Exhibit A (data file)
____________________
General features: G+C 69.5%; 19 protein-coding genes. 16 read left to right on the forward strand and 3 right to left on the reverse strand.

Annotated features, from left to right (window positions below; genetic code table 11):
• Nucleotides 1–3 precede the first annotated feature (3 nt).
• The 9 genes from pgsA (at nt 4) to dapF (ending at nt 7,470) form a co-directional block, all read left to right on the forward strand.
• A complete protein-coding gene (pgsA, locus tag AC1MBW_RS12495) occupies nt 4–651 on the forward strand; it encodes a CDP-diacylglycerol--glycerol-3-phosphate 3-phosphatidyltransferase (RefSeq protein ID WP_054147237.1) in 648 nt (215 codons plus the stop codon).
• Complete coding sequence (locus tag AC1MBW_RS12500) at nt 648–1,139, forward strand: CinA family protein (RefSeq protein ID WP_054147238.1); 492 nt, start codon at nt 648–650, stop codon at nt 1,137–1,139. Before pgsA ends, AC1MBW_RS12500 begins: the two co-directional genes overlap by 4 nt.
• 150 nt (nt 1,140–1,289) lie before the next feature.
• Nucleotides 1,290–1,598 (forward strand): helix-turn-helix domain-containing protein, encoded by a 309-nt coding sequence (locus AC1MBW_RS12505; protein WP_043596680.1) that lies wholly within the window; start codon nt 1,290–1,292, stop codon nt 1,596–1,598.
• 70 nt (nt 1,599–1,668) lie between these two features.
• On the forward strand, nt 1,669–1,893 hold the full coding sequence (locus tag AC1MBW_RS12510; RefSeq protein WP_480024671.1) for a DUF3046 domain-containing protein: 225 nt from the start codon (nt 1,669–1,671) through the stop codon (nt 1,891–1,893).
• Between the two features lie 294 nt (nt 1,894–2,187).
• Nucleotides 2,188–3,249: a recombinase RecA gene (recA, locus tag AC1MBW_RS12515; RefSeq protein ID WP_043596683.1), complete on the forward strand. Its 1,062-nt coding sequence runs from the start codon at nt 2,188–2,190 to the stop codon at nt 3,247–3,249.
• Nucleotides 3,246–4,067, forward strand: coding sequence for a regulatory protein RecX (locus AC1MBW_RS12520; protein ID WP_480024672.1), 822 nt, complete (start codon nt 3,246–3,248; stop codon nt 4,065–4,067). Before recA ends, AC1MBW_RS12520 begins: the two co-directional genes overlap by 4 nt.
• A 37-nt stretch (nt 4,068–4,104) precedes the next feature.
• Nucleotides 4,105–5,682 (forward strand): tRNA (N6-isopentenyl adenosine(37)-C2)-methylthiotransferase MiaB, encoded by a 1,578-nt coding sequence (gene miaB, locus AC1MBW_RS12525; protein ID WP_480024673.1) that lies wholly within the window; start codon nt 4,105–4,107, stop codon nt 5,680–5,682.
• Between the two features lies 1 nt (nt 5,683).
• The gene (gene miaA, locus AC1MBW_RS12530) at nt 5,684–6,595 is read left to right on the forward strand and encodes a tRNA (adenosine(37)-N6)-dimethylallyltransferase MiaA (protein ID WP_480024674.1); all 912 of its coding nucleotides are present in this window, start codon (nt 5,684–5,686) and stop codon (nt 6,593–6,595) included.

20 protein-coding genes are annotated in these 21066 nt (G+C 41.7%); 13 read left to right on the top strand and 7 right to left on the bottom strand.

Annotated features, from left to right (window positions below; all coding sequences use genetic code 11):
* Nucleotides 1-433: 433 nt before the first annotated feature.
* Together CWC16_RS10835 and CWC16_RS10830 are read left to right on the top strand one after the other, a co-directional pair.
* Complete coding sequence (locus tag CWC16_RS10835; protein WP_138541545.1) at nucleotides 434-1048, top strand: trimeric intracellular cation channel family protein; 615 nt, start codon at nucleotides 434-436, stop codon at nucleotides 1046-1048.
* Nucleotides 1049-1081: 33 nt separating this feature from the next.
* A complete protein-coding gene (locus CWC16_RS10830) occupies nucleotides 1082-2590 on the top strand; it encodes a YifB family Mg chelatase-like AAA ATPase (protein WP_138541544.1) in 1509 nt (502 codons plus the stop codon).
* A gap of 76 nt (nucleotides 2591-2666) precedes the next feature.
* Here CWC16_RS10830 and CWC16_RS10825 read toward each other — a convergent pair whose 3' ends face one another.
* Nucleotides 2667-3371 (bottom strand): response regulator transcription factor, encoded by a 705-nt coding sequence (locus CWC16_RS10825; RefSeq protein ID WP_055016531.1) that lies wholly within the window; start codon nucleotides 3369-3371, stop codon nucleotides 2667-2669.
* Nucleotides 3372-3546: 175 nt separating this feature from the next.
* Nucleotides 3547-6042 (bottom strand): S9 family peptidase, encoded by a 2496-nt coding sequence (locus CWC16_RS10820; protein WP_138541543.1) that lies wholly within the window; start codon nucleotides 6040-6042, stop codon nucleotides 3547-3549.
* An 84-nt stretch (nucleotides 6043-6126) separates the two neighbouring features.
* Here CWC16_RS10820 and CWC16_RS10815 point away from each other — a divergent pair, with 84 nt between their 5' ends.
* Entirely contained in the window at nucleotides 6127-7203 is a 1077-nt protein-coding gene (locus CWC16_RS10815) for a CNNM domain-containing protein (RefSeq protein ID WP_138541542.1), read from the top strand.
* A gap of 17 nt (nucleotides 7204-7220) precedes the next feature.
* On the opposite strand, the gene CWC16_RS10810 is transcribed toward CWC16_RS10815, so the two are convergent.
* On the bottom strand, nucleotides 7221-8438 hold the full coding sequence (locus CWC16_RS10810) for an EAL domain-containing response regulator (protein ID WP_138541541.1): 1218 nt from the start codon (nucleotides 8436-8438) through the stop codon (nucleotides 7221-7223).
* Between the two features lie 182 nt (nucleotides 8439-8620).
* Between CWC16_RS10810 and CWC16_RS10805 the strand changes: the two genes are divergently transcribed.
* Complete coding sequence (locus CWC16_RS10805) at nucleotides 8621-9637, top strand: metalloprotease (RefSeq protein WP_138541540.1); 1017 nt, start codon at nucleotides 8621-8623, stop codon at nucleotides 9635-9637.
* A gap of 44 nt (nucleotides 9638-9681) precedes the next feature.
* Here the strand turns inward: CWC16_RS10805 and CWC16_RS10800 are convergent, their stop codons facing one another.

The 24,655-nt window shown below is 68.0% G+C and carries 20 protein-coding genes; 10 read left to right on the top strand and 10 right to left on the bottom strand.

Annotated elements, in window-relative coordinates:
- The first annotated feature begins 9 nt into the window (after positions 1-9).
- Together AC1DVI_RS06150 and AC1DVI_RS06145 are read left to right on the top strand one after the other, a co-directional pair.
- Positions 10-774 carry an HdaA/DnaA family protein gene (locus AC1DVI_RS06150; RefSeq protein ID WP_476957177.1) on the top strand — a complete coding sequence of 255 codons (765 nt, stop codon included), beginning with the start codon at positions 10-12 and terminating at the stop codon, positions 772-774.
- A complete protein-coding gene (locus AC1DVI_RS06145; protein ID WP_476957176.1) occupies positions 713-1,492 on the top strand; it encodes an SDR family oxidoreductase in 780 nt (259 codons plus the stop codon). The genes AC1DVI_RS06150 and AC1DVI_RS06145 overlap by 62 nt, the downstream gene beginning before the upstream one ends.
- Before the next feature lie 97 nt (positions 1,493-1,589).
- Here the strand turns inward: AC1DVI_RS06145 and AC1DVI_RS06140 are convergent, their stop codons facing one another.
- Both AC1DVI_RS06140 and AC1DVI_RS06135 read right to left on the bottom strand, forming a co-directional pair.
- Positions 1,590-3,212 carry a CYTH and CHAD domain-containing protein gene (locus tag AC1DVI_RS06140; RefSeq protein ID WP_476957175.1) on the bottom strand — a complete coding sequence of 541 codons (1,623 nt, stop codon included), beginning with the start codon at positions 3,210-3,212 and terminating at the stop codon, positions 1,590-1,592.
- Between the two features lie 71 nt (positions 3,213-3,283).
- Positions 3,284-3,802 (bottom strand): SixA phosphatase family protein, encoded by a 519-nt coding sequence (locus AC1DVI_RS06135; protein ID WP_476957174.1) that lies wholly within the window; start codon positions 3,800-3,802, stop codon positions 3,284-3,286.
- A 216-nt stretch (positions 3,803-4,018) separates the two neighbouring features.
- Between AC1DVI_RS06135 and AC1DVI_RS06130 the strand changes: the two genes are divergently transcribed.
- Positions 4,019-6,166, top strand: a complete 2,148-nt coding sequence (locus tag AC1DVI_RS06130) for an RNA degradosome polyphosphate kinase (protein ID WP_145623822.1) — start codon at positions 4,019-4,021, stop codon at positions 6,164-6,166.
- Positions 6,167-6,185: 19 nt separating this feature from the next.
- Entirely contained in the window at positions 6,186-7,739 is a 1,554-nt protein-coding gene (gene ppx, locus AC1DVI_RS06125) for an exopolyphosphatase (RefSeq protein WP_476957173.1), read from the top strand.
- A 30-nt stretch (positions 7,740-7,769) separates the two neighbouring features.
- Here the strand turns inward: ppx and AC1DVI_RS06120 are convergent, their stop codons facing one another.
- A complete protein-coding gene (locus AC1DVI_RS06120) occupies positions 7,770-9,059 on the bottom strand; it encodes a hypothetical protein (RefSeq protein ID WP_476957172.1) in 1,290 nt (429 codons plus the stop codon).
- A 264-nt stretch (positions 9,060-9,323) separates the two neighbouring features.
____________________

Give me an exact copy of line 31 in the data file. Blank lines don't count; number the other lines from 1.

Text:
* Here CWC16_RS10820 and CWC16_RS10815 point away from each other — a divergent pair, with 84 nt between their 5' ends.